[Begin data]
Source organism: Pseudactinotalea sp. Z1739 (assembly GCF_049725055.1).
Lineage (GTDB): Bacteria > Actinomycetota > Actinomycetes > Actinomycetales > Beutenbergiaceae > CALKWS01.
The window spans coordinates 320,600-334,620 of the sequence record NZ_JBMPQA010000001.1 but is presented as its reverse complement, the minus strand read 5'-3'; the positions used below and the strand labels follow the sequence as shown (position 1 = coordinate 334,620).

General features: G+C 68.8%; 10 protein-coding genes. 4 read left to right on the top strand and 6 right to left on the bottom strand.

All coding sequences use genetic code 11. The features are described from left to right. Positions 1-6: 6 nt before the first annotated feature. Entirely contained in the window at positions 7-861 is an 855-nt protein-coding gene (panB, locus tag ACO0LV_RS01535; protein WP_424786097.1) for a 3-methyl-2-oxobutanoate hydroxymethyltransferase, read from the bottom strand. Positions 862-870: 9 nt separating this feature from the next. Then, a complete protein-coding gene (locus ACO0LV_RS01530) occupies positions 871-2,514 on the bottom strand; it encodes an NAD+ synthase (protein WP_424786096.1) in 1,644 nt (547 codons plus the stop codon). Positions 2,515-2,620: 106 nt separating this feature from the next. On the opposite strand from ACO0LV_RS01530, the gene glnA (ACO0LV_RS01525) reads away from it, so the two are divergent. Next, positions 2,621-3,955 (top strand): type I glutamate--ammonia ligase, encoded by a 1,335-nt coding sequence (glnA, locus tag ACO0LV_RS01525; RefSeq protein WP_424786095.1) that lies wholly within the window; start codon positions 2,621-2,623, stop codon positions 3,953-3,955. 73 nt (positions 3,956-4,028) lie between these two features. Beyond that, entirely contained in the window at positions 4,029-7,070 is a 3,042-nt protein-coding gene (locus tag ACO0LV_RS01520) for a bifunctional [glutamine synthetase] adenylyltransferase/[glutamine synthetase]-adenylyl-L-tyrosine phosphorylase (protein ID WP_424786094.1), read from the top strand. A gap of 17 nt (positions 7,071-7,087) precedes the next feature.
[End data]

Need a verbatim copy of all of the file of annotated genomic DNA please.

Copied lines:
Source organism: Pseudactinotalea sp. Z1739 (assembly GCF_049725055.1).
Lineage (GTDB): Bacteria > Actinomycetota > Actinomycetes > Actinomycetales > Beutenbergiaceae > CALKWS01.
The window spans coordinates 320,600-334,620 of the sequence record NZ_JBMPQA010000001.1 but is presented as its reverse complement, the minus strand read 5'-3'; the positions used below and the strand labels follow the sequence as shown (position 1 = coordinate 334,620).

General features: G+C 68.8%; 10 protein-coding genes. 4 read left to right on the top strand and 6 right to left on the bottom strand.

All coding sequences use genetic code 11. The features are described from left to right. Positions 1-6: 6 nt before the first annotated feature. Entirely contained in the window at positions 7-861 is an 855-nt protein-coding gene (panB, locus tag ACO0LV_RS01535; protein WP_424786097.1) for a 3-methyl-2-oxobutanoate hydroxymethyltransferase, read from the bottom strand. Positions 862-870: 9 nt separating this feature from the next. Then, a complete protein-coding gene (locus ACO0LV_RS01530) occupies positions 871-2,514 on the bottom strand; it encodes an NAD+ synthase (protein WP_424786096.1) in 1,644 nt (547 codons plus the stop codon). Positions 2,515-2,620: 106 nt separating this feature from the next. On the opposite strand from ACO0LV_RS01530, the gene glnA (ACO0LV_RS01525) reads away from it, so the two are divergent. Next, positions 2,621-3,955 (top strand): type I glutamate--ammonia ligase, encoded by a 1,335-nt coding sequence (glnA, locus tag ACO0LV_RS01525; RefSeq protein WP_424786095.1) that lies wholly within the window; start codon positions 2,621-2,623, stop codon positions 3,953-3,955. 73 nt (positions 3,956-4,028) lie between these two features. Beyond that, entirely contained in the window at positions 4,029-7,070 is a 3,042-nt protein-coding gene (locus tag ACO0LV_RS01520) for a bifunctional [glutamine synthetase] adenylyltransferase/[glutamine synthetase]-adenylyl-L-tyrosine phosphorylase (protein ID WP_424786094.1), read from the top strand. A gap of 17 nt (positions 7,071-7,087) precedes the next feature.